Members of the Gritters Electric team share experiences from their week so far:
Mark Richards –
The day started like the past few days here in Haiti. We woke up, ate breakfast, and headed out to the job site to continue our wiring project. However, today we got the chance to go out into the community of Pignon and deliver food to families in need of it. Seeing the other homes we saw on the way from the airport to Pignon I expected to see some rather poor conditions. We ventured into the city and stopped at a local market store to buy the food that we were going to deliver. It wasn’t a Hy-Vee or Wal-mart by far. We loaded our pickup with the food and were off to our first home.
We drove up to the first home which was the home of a single dad with several kids. He spent what little money he had caring for his wife and then had to use the rest for a funeral soon after. He looked of a man who was down on life hoping for something to help make life a little easier. We delivered the food and had a prayer for the family then moved on to the next home.
The next home we stopped at was an elderly lady who lived by herself. Living by yourself and alone is hard enough but when you have to add in the fact that there is no retirement fund for her to use for money makes life even harder. We again delivered the food and had a prayer with the family and moved on to the next home.
On our way to the last house we could smell the sweet smell of cooking sugar cane in the air which means there is a rum maker near. The rum maker was on the way to the next home so we made a quick stop to check it out. There’s one thing that Haiti has in common with everywhere and that is if there is a way to make alcohol the locals will find it and there is always someone around to buy it. We walked through and saw the process and then loaded up to head to our last home.
We drove down a tiny one lane drive to the home of another elderly woman and her husband who was almost crippled due to the crazy driving and lack of caring for a person walking. The man was hit by a truck a while ago but now has to live with a broken leg that was never fixed. This makes it nearly impossible to do any kind of manual labor.
Come to find out the elderly man uses a walker to walk into Pignon that takes him three hours one way to just get there. We walk up the home and the elderly woman meet us at the door. As we talked to her about how life has been going for her she tells us that she was laying on her dirt floor praying because her and her husband were starving. We had a prayer with them and took a picture together and went back to the pickup.
We start our travels back to our place of stay but then decide to check out “The Bridge”. The bridge is a one motorcycle wide, wooden planked, high bridge crossing a river. We walked over the not stable but wobbly bridge just to say we did. After checking out the bridge, skipping rocks, and eating pure sugar cane from the stock we ventured back to our place of stay for supper and a time of relaxing.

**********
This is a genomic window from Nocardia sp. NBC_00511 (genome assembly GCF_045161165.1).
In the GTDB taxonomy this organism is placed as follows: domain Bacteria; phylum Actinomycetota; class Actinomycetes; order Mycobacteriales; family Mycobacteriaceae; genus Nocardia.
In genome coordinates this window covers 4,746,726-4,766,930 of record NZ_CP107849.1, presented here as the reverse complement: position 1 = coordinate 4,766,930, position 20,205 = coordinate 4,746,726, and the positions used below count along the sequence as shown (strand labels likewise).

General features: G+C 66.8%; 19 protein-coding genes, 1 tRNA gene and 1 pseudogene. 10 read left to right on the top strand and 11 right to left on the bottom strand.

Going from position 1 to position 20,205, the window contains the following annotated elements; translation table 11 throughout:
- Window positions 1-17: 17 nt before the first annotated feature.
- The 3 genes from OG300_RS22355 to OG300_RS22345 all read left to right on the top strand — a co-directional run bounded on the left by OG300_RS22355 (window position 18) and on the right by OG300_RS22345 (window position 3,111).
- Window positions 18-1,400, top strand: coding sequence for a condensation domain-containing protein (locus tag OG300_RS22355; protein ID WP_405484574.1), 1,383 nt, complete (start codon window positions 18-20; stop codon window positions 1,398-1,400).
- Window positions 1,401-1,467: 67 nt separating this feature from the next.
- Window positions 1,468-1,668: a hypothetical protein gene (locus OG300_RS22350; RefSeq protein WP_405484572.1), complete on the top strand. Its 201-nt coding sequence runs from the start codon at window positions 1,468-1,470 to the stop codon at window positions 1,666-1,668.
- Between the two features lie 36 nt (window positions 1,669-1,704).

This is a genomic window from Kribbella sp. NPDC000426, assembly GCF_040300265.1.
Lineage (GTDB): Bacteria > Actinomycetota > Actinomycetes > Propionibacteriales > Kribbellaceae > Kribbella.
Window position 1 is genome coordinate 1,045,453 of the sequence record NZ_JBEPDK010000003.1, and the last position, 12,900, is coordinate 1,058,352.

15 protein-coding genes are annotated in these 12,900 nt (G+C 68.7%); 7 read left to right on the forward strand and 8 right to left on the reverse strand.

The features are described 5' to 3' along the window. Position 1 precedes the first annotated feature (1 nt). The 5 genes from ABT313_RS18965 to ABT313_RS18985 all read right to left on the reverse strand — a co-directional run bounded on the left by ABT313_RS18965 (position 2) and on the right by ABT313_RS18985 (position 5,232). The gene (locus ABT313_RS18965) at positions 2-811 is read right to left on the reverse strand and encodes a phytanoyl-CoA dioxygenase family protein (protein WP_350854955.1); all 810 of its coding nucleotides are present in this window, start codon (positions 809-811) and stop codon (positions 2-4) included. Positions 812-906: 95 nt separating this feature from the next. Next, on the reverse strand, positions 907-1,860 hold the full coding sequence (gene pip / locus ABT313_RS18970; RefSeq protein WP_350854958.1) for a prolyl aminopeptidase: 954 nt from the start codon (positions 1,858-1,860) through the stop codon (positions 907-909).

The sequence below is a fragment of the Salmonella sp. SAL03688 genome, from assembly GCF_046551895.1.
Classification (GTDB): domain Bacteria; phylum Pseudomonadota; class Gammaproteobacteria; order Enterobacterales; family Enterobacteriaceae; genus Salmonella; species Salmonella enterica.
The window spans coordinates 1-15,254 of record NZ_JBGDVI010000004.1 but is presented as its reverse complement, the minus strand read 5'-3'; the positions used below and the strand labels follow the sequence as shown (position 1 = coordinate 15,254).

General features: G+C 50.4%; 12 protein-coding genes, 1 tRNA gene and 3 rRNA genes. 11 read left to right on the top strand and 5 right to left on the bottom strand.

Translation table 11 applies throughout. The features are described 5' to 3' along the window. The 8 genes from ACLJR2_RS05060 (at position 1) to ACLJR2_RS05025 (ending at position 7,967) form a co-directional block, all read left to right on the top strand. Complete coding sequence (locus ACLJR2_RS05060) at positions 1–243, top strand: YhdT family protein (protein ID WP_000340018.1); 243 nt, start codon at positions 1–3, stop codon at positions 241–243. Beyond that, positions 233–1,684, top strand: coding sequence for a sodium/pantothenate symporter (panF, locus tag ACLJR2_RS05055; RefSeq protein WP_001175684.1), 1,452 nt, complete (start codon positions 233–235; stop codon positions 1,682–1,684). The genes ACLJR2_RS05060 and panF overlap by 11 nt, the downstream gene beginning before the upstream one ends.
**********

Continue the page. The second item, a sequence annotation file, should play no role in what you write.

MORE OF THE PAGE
Byron Vander Molen –
We have been working in the dorm which has 2 floors on the east side, a center commons area and a single floor on the west side. After doing electrical for a couple days, we was able to hook temporary power from the generator to the lights, outlets and paddle fans. Except for a couple glitches, everything worked. Tomorrow we hope to hook up the solar panels to the electrical system.
A couple of my highlights of this trip has been the sleeping in the very cold airport overnight Sunday night, the midnight to 2 A.M. unloading of four tap-taps(trucks) of PETS, 80 buckets of paint, and other supplies sent over on the container from the States. The best highlight was Wednesday afternoon, we took a motorcycle ride North of Savanette to visit my sponsored boy, Jide. We walked down a trail to an area that was very rocky and found him sitting on a rock, he looked just like he does on the picture I have from MH4H.Byron and Jide, his sponsor child
Our plans are one more day of electrical today, Saturday we plan to visit the market and then a four hour drive to Port au Prince to come back home. It has been a good time in Haiti again this visit.
Dave Gritters –
Things have been going well for our team. Byron, Mark, Curt, and Tony spent yesterday morning working in the guest house electrical again. The wiring was not as far complete in the house as what we anticipated when we left Pella, but this did give us the opportunity to finish wiring the first floor and fully wire the second floor. We are hoping to be able to complete the solar install today – in Haiti things don’t always go as planned – but they always go as God has planned for you. I feel good about having the house wired in a safe manner.
My day yesterday consisted of helping with a leadership conference at the site as well. I think Eric was going to blog about this so I won’t say much. It was fun to be able to share with them, to talk about life experiences. I am left with how much I love to listen to Haitian worship, at one point I just wondered what praise and worship will sound like in Heaven – all the different languages that God created coming back to him as worship. I ended the day by going on a moto ride with my friend John Robert, to go see how his new house is coming along, as well as his school and church. Riding with John and watching all the people smile and wave to him, or stop him to talk with him just reminds me of the social aspect of Haitian life that I love.
Thanks for all your continued prayers – we have been having a great week and we are also excited to be coming home again soon.
It’s been great to hear how things are going, as well as to see the pictures! Good job! I’m sure your work — and your compassion– is much appreciated.